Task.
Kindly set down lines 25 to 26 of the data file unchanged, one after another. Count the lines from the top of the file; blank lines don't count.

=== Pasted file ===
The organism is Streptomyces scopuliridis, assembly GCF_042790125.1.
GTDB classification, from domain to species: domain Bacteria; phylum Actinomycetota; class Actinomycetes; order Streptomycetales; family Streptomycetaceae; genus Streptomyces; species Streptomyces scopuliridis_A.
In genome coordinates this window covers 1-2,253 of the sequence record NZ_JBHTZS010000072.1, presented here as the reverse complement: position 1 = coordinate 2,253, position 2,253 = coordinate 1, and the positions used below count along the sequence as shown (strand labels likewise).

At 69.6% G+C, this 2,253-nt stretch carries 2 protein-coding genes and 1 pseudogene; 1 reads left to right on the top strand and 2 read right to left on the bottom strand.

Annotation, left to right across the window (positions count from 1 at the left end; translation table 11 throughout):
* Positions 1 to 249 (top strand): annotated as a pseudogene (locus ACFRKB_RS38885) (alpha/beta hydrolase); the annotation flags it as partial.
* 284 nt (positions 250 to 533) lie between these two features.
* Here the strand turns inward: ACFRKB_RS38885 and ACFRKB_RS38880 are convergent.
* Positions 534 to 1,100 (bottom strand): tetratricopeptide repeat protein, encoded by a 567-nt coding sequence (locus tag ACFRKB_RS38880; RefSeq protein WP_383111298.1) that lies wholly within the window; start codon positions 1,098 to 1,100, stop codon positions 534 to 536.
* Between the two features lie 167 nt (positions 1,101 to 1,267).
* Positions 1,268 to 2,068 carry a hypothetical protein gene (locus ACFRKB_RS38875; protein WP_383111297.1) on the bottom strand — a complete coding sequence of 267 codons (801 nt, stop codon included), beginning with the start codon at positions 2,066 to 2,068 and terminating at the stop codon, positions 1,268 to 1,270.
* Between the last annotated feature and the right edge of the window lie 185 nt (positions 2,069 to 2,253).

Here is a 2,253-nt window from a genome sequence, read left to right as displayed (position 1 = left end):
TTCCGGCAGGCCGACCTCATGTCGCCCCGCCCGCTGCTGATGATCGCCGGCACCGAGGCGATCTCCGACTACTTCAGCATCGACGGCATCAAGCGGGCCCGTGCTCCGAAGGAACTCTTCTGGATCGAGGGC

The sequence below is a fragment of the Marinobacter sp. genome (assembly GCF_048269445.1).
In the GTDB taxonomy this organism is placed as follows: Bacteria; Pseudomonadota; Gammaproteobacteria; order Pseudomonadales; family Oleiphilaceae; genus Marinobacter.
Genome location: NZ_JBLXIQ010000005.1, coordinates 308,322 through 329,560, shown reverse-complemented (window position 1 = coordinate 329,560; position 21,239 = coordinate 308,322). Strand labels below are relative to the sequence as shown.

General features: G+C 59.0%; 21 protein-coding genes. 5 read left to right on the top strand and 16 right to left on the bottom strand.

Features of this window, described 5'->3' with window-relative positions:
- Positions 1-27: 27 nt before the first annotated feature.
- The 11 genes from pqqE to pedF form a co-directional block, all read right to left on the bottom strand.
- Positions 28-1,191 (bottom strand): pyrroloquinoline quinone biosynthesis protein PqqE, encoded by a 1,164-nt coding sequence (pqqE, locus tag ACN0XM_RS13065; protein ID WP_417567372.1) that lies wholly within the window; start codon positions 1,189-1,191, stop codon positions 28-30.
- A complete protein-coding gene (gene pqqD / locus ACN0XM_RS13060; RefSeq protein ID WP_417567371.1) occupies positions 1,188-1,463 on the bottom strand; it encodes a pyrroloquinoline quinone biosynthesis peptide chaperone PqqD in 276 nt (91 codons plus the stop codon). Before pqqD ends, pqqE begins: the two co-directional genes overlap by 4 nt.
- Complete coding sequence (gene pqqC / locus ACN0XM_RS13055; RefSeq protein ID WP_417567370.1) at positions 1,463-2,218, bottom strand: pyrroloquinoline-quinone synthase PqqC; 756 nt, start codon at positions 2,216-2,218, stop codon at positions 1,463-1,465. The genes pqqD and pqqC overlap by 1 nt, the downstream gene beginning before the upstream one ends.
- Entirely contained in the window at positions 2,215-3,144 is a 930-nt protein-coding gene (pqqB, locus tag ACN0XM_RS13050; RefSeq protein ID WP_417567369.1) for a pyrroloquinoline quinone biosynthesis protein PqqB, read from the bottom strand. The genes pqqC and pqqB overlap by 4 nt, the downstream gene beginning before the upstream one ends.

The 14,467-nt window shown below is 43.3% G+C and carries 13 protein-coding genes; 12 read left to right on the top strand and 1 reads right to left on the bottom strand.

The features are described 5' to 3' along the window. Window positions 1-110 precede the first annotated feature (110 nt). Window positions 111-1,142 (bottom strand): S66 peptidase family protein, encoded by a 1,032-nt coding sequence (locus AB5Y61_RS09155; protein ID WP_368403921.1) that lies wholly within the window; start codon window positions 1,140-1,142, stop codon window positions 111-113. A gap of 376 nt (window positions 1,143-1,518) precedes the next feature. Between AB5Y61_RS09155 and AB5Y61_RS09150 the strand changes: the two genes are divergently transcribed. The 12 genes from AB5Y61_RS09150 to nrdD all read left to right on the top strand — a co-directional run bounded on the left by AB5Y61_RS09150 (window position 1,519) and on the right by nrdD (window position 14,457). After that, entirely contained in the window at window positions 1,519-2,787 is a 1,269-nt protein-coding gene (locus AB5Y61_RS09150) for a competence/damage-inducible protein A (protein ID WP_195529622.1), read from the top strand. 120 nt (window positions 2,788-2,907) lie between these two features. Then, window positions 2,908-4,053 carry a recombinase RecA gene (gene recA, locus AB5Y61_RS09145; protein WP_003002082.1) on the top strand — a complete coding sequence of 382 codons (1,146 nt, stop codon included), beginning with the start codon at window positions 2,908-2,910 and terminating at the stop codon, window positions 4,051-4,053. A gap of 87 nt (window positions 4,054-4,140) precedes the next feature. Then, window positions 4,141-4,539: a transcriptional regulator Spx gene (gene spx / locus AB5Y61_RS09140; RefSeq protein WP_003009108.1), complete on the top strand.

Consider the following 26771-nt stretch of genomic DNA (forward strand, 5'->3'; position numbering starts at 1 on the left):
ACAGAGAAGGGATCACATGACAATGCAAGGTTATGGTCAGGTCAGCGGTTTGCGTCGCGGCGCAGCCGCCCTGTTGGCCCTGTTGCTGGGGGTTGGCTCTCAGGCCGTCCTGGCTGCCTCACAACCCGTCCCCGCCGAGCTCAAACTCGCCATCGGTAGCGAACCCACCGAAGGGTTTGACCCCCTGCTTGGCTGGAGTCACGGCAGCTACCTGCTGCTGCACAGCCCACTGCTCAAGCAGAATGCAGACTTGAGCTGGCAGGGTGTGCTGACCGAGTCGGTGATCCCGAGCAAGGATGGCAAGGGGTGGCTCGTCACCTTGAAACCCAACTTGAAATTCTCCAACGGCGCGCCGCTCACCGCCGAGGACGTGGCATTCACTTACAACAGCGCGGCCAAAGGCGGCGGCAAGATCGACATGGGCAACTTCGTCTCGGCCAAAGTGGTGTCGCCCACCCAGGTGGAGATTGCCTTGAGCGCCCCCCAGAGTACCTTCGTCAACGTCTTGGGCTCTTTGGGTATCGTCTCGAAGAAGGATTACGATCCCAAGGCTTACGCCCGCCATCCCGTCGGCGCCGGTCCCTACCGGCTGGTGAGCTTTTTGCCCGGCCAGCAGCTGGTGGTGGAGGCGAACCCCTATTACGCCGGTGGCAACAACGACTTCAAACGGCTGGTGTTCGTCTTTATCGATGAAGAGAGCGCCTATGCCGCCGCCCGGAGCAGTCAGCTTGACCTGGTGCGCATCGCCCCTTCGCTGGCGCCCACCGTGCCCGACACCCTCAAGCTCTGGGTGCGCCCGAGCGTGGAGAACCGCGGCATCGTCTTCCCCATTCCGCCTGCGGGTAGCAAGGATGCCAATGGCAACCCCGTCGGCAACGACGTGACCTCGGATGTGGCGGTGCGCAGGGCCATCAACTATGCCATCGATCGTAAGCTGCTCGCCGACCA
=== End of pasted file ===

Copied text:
- Entirely contained in the window at positions 2,215-3,144 is a 930-nt protein-coding gene (pqqB, locus tag ACN0XM_RS13050; RefSeq protein ID WP_417567369.1) for a pyrroloquinoline quinone biosynthesis protein PqqB, read from the bottom strand. The genes pqqC and pqqB overlap by 4 nt, the downstream gene beginning before the upstream one ends.

The 14,467-nt window shown below is 43.3% G+C and carries 13 protein-coding genes; 12 read left to right on the top strand and 1 reads right to left on the bottom strand.